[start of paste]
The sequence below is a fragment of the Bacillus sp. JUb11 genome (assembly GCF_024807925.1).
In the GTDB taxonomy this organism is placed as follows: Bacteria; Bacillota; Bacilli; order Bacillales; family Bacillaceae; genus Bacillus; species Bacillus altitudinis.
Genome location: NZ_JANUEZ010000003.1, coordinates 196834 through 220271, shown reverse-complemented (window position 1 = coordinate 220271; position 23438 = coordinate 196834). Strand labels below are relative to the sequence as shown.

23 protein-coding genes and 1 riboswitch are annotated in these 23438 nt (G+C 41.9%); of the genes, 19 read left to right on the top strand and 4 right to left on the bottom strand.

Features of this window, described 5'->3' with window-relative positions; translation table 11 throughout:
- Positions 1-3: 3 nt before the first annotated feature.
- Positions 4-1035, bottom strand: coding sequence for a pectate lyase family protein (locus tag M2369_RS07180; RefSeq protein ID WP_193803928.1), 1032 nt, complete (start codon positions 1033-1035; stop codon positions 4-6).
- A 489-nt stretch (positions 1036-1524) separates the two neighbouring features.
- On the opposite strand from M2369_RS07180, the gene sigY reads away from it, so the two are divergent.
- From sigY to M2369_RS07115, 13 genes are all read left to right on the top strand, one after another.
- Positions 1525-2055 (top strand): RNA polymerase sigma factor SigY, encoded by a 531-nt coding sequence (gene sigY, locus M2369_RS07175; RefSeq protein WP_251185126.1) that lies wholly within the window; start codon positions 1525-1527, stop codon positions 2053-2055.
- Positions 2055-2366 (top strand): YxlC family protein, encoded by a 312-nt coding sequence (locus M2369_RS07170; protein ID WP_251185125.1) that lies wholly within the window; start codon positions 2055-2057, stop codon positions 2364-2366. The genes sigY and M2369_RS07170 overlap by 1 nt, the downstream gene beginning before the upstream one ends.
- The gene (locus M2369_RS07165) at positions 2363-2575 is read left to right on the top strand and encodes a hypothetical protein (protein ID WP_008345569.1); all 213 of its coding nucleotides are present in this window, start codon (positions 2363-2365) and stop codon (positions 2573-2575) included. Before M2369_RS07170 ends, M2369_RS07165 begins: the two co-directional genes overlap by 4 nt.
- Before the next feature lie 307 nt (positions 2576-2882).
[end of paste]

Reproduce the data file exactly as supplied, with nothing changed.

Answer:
The sequence below is a fragment of the Bacillus sp. JUb11 genome (assembly GCF_024807925.1).
In the GTDB taxonomy this organism is placed as follows: Bacteria; Bacillota; Bacilli; order Bacillales; family Bacillaceae; genus Bacillus; species Bacillus altitudinis.
Genome location: NZ_JANUEZ010000003.1, coordinates 196834 through 220271, shown reverse-complemented (window position 1 = coordinate 220271; position 23438 = coordinate 196834). Strand labels below are relative to the sequence as shown.

23 protein-coding genes and 1 riboswitch are annotated in these 23438 nt (G+C 41.9%); of the genes, 19 read left to right on the top strand and 4 right to left on the bottom strand.

Features of this window, described 5'->3' with window-relative positions; translation table 11 throughout:
- Positions 1-3: 3 nt before the first annotated feature.
- Positions 4-1035, bottom strand: coding sequence for a pectate lyase family protein (locus tag M2369_RS07180; RefSeq protein ID WP_193803928.1), 1032 nt, complete (start codon positions 1033-1035; stop codon positions 4-6).
- A 489-nt stretch (positions 1036-1524) separates the two neighbouring features.
- On the opposite strand from M2369_RS07180, the gene sigY reads away from it, so the two are divergent.
- From sigY to M2369_RS07115, 13 genes are all read left to right on the top strand, one after another.
- Positions 1525-2055 (top strand): RNA polymerase sigma factor SigY, encoded by a 531-nt coding sequence (gene sigY, locus M2369_RS07175; RefSeq protein WP_251185126.1) that lies wholly within the window; start codon positions 1525-1527, stop codon positions 2053-2055.
- Positions 2055-2366 (top strand): YxlC family protein, encoded by a 312-nt coding sequence (locus M2369_RS07170; protein ID WP_251185125.1) that lies wholly within the window; start codon positions 2055-2057, stop codon positions 2364-2366. The genes sigY and M2369_RS07170 overlap by 1 nt, the downstream gene beginning before the upstream one ends.
- The gene (locus M2369_RS07165) at positions 2363-2575 is read left to right on the top strand and encodes a hypothetical protein (protein ID WP_008345569.1); all 213 of its coding nucleotides are present in this window, start codon (positions 2363-2365) and stop codon (positions 2573-2575) included. Before M2369_RS07170 ends, M2369_RS07165 begins: the two co-directional genes overlap by 4 nt.
- Before the next feature lie 307 nt (positions 2576-2882).